Now it would take time, with the famous run of Dark Throne’s first stretch of albums to blaze across the 1990’s decade — peak and then take a break before resuming with more power and fury and inspiration in 1999 to restart the Darkthrone machine, before any Isengard music would surface on 2 albums and the amazing “Crusade From The North” compilation disc would impress the masses who dared incline their ear as the last millenium closed. Most of us realized that Fenriz was and still is a genius. He is dedicated to what he does. The most recent spate of Darkthrone albums with a seperate disc in each solely for commentary has raised the profile of Fenriz to the point where it is just very recently that Darkthrone and Isengard are receiving their due. En masse.
Immortal, Mayhem, Gorgoroth, Tsjuder — all of whom are Norwegian — all play in the vein of the Black Metal style that Dark Throne was tossing shapes, darkened ones, starting at least 25 years ago. And all these groups are legitimate leaders and touchstones of ever-lasting greatness. Yet Darkthrone have embraced many other Metal and Extreme Metal and Grind and Crust and Hardcore/Punk sub-genres along the darkened path of the years of their history. In their hands everything becomes characteristically great and their own. Yes, it is this writer’s opinion; so what?
Isengard debuted with a debut album on the world stage after the Darkthrone rampage of the LPs — “Soulside Journey” (Death Metal), “A Blaze In The Northern Sky” (Untouchable Majestic Blackened Death), “Under A Funeral Moon” (Un-fune-real), “Transylvanian Hunger” (Vampyric Majesty), “Panzerfaust” (Woodland-friendly and icy cool), “Total Death” (Heavy as a Heavy Extreme record), “Goatlord” (A wicked battering) trampled their unseemly path across the shadowy depths of the Underground Metal scene in the 1990s.
Isengard raised it’s vampyric wings beset by darkness with “Vinterskugge”. The album combined the 3 demos that Isengard had made in the shadow of the horns (sic) of Dark Throne. Raw and bestial, unrefined and chest-beatingly brutal Metallic Norge sagas filled the debut Isengard disc. All that happened upon it were not quite sure what they were hearing. Isengard, vocal-wise, could not be categorized. Those who enjoy or idolize, like I do, epic Bathory know the thrill.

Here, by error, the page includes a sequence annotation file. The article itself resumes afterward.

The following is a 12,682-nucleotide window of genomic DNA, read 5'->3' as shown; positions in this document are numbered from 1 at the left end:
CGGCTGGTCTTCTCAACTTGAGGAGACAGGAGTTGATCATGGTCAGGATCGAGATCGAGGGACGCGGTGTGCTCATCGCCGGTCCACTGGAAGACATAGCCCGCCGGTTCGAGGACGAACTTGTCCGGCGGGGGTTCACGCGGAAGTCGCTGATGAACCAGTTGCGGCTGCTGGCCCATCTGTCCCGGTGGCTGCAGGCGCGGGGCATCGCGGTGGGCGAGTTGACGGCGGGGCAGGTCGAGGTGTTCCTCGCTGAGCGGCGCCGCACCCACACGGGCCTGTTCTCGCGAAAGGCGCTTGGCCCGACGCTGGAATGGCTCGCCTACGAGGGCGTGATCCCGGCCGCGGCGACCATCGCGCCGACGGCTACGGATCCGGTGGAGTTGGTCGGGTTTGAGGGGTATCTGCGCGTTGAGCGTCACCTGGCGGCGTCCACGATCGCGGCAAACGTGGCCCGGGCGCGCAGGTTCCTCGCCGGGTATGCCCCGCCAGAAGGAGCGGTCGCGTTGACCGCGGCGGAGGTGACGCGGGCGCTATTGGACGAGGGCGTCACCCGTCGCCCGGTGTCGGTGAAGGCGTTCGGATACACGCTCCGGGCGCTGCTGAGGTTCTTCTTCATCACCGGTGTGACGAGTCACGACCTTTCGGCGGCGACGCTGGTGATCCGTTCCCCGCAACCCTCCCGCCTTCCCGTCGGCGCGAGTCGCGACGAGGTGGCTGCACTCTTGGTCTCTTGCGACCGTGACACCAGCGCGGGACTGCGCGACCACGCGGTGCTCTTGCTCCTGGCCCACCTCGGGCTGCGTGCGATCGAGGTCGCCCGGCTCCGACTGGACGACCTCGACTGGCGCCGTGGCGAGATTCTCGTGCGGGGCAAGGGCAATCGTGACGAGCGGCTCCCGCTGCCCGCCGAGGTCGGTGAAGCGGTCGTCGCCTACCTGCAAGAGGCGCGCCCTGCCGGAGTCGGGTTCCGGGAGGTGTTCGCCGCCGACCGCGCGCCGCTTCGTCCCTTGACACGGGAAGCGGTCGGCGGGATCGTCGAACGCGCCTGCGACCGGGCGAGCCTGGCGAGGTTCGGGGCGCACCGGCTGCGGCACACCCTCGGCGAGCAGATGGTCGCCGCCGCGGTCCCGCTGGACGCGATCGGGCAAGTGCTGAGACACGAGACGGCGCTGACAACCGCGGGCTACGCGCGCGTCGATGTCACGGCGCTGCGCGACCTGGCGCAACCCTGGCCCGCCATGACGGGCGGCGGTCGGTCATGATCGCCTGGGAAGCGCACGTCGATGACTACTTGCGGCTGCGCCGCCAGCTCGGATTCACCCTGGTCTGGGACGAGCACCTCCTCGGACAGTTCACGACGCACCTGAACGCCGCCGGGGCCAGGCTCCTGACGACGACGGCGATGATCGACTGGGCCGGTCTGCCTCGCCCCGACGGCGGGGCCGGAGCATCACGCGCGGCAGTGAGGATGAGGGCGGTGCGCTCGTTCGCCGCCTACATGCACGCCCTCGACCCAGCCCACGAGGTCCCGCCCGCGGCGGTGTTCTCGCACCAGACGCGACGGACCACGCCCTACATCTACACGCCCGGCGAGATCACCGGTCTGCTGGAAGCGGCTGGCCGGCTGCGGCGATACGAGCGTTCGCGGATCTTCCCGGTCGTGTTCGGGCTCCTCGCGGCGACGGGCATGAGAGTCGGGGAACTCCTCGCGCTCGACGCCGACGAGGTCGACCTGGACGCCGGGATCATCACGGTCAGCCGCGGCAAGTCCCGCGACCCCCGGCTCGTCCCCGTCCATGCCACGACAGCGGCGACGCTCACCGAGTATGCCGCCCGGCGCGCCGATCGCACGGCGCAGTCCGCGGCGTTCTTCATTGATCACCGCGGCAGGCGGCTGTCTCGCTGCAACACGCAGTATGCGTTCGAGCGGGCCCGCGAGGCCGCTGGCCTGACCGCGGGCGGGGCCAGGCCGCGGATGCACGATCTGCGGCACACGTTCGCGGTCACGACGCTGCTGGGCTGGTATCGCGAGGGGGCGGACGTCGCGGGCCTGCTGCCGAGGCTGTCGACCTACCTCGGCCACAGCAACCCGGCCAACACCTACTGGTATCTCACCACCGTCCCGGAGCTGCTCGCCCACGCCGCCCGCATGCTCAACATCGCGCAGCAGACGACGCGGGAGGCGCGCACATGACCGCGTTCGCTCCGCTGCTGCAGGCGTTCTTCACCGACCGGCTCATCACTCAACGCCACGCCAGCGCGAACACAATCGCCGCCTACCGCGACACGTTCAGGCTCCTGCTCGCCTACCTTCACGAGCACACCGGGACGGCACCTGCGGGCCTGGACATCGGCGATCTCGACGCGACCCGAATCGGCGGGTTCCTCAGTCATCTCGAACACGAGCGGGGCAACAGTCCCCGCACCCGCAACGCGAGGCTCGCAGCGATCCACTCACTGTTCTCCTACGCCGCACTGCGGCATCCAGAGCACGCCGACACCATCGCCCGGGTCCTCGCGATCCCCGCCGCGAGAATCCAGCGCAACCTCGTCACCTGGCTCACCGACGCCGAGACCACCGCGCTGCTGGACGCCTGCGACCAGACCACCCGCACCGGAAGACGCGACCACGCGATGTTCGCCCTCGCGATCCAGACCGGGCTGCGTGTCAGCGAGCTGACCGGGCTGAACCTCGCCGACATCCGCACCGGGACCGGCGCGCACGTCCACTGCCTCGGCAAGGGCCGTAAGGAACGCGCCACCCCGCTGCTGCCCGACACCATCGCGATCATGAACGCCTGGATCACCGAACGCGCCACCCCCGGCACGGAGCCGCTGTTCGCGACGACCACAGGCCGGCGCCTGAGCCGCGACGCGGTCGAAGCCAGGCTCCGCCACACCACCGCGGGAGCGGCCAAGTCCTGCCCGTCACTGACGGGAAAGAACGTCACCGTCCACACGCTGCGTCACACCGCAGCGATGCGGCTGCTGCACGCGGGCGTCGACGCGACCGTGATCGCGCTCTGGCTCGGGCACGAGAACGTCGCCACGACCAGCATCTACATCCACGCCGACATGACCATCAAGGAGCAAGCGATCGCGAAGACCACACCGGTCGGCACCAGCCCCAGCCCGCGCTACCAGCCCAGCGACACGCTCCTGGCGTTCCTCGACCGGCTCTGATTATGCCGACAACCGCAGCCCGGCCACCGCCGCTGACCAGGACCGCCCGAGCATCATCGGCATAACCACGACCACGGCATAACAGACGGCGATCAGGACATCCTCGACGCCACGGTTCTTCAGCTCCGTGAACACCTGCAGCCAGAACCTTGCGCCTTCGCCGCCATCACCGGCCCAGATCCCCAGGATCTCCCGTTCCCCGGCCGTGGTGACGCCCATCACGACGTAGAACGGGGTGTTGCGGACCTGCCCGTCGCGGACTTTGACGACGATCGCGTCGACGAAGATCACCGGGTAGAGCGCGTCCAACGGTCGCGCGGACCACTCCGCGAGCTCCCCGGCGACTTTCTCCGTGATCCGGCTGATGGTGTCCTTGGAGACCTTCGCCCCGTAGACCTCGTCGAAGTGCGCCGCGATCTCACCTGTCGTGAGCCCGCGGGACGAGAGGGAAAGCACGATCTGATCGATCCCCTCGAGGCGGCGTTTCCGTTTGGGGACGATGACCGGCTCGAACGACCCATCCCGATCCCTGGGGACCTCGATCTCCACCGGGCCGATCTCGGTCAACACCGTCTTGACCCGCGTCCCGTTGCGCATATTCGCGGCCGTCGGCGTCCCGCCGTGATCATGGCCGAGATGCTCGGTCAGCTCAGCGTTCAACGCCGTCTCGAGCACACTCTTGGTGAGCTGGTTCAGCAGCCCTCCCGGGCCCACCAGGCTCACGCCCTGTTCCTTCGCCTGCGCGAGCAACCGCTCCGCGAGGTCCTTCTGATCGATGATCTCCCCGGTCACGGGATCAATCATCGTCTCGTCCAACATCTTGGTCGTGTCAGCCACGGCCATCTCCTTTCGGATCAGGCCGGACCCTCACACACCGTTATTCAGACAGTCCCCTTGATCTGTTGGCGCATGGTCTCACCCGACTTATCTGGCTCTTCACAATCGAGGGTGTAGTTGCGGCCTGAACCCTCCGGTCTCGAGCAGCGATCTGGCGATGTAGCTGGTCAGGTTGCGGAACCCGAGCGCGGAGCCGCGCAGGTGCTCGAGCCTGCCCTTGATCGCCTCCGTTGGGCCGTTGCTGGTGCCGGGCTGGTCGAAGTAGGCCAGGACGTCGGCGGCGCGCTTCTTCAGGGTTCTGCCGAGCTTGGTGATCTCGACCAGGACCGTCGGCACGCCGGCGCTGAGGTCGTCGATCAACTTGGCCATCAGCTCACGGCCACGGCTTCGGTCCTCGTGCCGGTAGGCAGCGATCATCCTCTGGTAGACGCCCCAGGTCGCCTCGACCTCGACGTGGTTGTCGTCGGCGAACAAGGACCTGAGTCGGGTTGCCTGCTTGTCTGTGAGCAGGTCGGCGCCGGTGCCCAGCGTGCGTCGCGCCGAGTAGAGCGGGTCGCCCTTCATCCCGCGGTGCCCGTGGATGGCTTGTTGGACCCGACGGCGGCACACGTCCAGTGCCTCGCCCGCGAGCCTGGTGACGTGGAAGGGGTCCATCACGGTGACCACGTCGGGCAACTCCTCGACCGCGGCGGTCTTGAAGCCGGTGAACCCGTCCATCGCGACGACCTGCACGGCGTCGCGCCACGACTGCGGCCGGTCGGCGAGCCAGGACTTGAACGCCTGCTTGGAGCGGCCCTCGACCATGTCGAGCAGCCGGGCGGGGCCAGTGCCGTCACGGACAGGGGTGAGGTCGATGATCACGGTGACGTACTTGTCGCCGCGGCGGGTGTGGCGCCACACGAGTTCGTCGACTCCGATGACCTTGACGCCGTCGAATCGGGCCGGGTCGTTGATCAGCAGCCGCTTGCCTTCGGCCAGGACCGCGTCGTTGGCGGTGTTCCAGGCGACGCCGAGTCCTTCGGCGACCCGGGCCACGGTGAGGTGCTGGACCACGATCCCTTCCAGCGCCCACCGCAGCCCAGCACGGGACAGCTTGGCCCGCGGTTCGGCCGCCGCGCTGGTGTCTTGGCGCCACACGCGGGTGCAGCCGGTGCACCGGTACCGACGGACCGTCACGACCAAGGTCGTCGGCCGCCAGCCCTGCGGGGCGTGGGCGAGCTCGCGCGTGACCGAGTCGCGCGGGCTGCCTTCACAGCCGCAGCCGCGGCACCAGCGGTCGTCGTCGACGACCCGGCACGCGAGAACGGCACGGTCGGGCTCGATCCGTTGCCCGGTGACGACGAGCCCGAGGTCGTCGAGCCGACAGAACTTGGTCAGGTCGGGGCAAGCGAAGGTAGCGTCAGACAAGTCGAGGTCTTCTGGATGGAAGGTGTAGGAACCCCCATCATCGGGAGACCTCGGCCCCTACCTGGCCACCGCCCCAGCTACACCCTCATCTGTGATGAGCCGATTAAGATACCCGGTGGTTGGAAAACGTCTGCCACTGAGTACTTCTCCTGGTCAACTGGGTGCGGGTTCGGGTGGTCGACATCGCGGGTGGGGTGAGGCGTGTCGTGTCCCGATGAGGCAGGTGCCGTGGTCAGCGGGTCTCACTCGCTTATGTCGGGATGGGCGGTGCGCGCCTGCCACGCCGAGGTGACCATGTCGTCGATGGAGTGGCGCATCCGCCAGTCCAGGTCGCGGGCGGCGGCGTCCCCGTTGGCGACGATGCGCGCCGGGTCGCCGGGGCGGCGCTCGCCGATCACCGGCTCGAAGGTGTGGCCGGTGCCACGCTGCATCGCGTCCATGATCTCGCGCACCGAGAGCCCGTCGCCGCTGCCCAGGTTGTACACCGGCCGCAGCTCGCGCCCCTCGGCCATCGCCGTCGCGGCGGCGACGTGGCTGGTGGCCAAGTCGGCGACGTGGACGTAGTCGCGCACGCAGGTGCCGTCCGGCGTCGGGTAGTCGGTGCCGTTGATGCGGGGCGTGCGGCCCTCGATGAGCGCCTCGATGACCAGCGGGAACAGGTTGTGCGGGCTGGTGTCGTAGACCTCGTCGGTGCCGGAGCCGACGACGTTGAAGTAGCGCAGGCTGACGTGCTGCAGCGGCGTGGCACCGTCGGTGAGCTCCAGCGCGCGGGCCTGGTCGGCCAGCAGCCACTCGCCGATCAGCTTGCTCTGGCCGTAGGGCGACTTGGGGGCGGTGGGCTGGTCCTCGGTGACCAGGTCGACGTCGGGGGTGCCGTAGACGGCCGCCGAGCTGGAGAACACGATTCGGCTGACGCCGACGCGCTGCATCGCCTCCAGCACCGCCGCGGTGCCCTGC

Then as the decade would come to a close, Fenriz would unleash “Hostmorke”. A wunderkind of dazzling musical compositions beset with imagery straight out of the best cinematic thrillers.
The world needs to rediscover Fenriz. I would get Nocturno Culto’s “Gift Of Gods” record from 2013 and play ’em back-to-back. Before, that is, resuming with completing your whole collection of Dark Throne’s discography.
And make darn sure that you get a hold of Fenriz’s commentary on disc. There is a novel approach used. It brings it all into a sharp summarizing focus and squarely puts the onus on this second decade of the millenium as the recollections come forward as the songs play in the background. Isengard and Darkthrone are sorely underrated and under-appreciated. And both have gotten this treatment for their albums!
R.C. on his quest for the true successor of the long-vacated immortal Q-throne. There might be some underground resistance, er, but I think I found him…